As it happens, a local police chief, Ahmed Javaid, said he believed the claim that Christians desecrated the Koran was not true in the first place.

“Yes, pieces of paper had been cut up to look like money at a Christian wedding, but they were not pages of the Koran,” he said.

“However, the rumour spread and the issue became politicised.”

Very soon after the allegations from Korrian surfaced, politicians from several parties held large rallies denouncing Christians in the area, calling for action. These were not just politicians from expressly right-wing Islamist parties.

PML-N leaders have visited Gojra in recent days, expressing solidarity with minority communities. But Christians here say they are sceptical.

They accuse the party and others of having previously taken advantage of anti-Christian feelings rather than helping to calm things down.

‘Rare’ violence

Senator Pervaiz Rashid, at the headquarters of the Nawaz party, told me it was very serious in its commitment to minority rights.

“We acknowledge there were problems in Gojra, and it is an embarrassment,” he said. “However, it was an isolated incident and the local president, Qadeer Awan, has now had his party membership suspended.”

“I do not believe that there are any other local politicians in our party involved in such activities.”

Violence of this scale against Pakistan’s estimated three million strong Christian community may be rare (this is the worst such incident in seven years), but complaints of discrimination are certainly commonplace.

The government says it has opened an inquiry into what happened in Gojra, but Asma Jahangir, the chairperson of the Human Rights Commission, is not expecting the type of change she thinks is needed.

“For too long the Pakistani state has protected people with extremist views,” she said.

“It is not just political parties. There are radicalised individuals, and supporters of militant groups within the judiciary, the education system, the bureaucracy and police as well.”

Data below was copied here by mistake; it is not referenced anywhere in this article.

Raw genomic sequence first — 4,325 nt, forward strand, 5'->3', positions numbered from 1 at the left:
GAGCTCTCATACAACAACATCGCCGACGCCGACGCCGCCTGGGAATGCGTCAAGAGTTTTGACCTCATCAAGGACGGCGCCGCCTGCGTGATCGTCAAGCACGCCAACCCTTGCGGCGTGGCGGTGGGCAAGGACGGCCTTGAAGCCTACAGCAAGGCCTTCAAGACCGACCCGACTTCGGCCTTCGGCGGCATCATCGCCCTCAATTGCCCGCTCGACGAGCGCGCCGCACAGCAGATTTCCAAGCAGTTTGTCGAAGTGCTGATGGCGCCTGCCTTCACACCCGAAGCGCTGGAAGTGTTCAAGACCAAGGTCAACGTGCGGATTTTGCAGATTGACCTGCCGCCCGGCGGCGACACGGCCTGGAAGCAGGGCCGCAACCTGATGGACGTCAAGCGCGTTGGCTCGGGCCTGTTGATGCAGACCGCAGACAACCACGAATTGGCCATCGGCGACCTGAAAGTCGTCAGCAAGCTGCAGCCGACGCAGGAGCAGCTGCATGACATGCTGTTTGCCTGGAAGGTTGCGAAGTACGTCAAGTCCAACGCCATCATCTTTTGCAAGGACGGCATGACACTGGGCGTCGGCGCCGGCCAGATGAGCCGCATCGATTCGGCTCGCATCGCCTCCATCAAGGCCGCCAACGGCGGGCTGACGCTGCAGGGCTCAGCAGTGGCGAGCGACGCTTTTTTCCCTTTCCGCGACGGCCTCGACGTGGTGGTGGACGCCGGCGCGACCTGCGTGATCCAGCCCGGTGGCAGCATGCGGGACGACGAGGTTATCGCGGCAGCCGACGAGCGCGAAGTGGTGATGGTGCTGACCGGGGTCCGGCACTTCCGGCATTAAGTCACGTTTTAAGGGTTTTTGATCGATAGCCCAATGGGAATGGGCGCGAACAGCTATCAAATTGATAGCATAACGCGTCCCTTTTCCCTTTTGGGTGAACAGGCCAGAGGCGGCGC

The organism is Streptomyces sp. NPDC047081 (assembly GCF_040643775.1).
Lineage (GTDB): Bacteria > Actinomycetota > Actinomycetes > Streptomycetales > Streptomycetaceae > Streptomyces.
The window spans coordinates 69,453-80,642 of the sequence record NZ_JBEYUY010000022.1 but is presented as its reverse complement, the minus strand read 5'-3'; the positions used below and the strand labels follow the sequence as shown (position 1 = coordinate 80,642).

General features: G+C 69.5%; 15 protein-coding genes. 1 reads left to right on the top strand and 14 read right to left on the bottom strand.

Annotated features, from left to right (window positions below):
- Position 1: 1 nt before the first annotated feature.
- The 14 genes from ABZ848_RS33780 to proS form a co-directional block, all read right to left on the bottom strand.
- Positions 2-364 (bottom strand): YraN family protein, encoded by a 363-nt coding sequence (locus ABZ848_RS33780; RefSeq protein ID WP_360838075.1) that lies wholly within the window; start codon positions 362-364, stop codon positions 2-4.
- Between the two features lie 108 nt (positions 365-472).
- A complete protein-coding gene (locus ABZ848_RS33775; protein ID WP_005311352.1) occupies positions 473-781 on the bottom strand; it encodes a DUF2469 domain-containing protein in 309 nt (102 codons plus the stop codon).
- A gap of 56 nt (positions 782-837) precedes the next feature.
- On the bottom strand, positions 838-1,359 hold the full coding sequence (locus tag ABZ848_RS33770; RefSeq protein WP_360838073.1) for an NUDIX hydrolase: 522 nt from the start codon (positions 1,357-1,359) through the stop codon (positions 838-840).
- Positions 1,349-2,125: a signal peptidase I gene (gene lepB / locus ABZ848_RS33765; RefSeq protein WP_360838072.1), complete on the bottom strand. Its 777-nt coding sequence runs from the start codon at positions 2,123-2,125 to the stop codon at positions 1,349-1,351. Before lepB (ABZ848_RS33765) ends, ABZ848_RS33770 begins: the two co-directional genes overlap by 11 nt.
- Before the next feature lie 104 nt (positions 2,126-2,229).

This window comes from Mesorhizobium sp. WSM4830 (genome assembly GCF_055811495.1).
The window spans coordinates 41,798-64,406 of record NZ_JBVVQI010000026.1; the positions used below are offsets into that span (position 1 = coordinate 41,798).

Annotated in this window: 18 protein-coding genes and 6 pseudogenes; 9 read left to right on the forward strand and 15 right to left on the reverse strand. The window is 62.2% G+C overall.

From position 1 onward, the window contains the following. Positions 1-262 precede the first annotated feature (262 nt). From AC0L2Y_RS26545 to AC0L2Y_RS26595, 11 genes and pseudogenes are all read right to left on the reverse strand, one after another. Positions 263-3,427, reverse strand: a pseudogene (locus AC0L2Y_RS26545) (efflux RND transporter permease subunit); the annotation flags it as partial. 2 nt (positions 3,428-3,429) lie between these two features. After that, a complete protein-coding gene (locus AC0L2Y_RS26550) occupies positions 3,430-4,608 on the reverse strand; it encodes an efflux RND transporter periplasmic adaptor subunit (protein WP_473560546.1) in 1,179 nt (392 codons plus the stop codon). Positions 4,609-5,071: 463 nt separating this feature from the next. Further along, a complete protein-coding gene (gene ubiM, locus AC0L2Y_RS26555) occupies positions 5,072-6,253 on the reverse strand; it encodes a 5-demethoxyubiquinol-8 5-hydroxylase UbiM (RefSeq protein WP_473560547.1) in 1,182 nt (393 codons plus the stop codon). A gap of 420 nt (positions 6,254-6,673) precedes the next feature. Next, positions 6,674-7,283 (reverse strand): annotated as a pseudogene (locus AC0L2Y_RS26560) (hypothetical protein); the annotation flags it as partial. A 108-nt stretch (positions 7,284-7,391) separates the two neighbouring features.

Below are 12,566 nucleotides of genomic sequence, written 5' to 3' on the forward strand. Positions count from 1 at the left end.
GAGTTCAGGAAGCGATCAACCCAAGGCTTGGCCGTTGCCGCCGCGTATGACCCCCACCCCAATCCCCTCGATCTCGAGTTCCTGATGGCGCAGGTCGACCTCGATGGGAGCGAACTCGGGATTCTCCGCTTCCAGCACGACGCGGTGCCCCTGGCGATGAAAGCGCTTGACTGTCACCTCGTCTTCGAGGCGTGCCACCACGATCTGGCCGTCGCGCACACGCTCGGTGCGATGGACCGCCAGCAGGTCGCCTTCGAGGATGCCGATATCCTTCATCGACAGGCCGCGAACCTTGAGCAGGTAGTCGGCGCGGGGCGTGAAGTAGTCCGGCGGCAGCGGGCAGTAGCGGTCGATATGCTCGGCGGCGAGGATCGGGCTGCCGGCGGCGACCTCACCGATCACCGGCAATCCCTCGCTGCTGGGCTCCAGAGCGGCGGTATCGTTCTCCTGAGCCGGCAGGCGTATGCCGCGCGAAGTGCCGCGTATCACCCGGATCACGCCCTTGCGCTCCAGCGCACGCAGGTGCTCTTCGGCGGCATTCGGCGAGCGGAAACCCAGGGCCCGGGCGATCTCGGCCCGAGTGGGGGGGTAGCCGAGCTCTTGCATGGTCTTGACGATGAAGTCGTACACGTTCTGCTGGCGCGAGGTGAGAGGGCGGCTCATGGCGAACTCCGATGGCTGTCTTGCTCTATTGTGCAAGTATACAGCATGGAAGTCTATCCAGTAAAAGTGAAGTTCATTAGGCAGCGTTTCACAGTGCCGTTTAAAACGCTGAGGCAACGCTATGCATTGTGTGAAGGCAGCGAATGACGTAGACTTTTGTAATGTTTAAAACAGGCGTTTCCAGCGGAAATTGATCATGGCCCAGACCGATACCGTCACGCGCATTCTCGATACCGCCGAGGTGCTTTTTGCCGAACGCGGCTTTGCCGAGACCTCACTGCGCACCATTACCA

This was not the vision of Pakistan held by its founder, Muhammad Ali Jinnah.

“Minorities, to whichever community they may belong, will be safeguarded. Their religion or faith or beliefs will be secure,” he said just weeks before Pakistan’s creation in 1947.

“They will be, in all respects, the citizens of Pakistan without any distinction of caste or creed.”

But as Pakistan prepares to mark its independence day, many of its citizens do not see any cause for celebration.

Source: http://news.bbc.co.uk/go/pr/fr/-/2/hi/south_asia/8196013.stm


Anonymous said...

A riot is when an agitated group or mass of people clash with the police, or with another mass of agitated men and women. It is not a riot when an agitated group of people attack the homes and lives of men, women and children who are not as well armed as the attacking group, or whose best defense in this respect is to flee the scene. So why is the Pakistani media referring to the recent attack by Muslims on the Christian community in the Gojra area as ‘communal riots?’

They were not riots, but an attack. An assault by an arrogant majority on a low-lying minority.

Even though the media did well to cover the episode in which Gojra’s Christian community – their homes, churches and lives – were brutally attacked by mad mobs of self-righteous Muslims, it was frustrating to note that the Punjab government had more than enough information about the attacks before the actual incident took place to nip the frontline miscreants of the attack in the bud. But its officials in the area did absolutely nothing.

Sounding apologetic, the Punjab government retaliated by blaming the attacks on sectarian organizations, which, might very well be the case, especially in the event of the rising number of sectarian organisations that have proliferated in the Punjab province ever since the mid 1980s – especially with the formation of the militant Aunjuman Sipah-i-Sahaba Pakistan (ASSP) in Jhang in 1986.

Mind you, rural and semi-rural Punjab has been the scene of similar attacks on Christians in the past as well. And the reasons given by the attackers have remained the same: blasphemy against the Muslim Prophet committed by Christians and the supposed desecration of the Qu’ran.

On a number of occasions it has been proven that the attacks in the past were nothing more than a case of a certain areas’ influential landowners using the areas’ mullahs to whip up hatred against Christian individuals who had homes or shops or ownership of a piece of land that the landowners were interested in getting. In spite of this, a number of Christians have languished in jails under the controversial blasphemy laws that were first enforced by the Zia-ul-Haq dictatorship. Laws that have become a scrooge for the minority communities of Pakistan and a boon for mischievous and psychopathic Muslim landlords and their mullah allies.